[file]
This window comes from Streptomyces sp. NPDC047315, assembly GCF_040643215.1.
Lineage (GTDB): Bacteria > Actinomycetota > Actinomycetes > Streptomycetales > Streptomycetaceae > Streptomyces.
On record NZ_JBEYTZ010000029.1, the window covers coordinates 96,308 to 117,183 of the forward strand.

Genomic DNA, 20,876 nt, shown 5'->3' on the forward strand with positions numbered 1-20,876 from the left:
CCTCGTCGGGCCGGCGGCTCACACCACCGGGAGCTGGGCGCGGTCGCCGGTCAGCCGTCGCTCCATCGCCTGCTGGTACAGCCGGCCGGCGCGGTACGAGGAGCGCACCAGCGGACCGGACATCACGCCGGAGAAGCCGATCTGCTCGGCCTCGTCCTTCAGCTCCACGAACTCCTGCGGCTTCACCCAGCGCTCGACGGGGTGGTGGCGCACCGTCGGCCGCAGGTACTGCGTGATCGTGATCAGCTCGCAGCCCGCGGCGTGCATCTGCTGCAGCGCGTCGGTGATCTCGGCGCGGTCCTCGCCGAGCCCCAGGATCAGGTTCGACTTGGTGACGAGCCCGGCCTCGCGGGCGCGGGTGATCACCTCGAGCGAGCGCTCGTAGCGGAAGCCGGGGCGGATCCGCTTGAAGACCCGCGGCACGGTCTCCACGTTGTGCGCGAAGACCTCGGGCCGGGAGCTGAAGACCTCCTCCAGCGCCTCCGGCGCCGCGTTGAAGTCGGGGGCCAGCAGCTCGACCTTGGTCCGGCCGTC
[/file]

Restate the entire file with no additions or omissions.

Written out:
This window comes from Streptomyces sp. NPDC047315, assembly GCF_040643215.1.
Lineage (GTDB): Bacteria > Actinomycetota > Actinomycetes > Streptomycetales > Streptomycetaceae > Streptomyces.
On record NZ_JBEYTZ010000029.1, the window covers coordinates 96,308 to 117,183 of the forward strand.

Genomic DNA, 20,876 nt, shown 5'->3' on the forward strand with positions numbered 1-20,876 from the left:
CCTCGTCGGGCCGGCGGCTCACACCACCGGGAGCTGGGCGCGGTCGCCGGTCAGCCGTCGCTCCATCGCCTGCTGGTACAGCCGGCCGGCGCGGTACGAGGAGCGCACCAGCGGACCGGACATCACGCCGGAGAAGCCGATCTGCTCGGCCTCGTCCTTCAGCTCCACGAACTCCTGCGGCTTCACCCAGCGCTCGACGGGGTGGTGGCGCACCGTCGGCCGCAGGTACTGCGTGATCGTGATCAGCTCGCAGCCCGCGGCGTGCATCTGCTGCAGCGCGTCGGTGATCTCGGCGCGGTCCTCGCCGAGCCCCAGGATCAGGTTCGACTTGGTGACGAGCCCGGCCTCGCGGGCGCGGGTGATCACCTCGAGCGAGCGCTCGTAGCGGAAGCCGGGGCGGATCCGCTTGAAGACCCGCGGCACGGTCTCCACGTTGTGCGCGAAGACCTCGGGCCGGGAGCTGAAGACCTCCTCCAGCGCCTCCGGCGCCGCGTTGAAGTCGGGGGCCAGCAGCTCGACCTTGGTCCGGCCGTC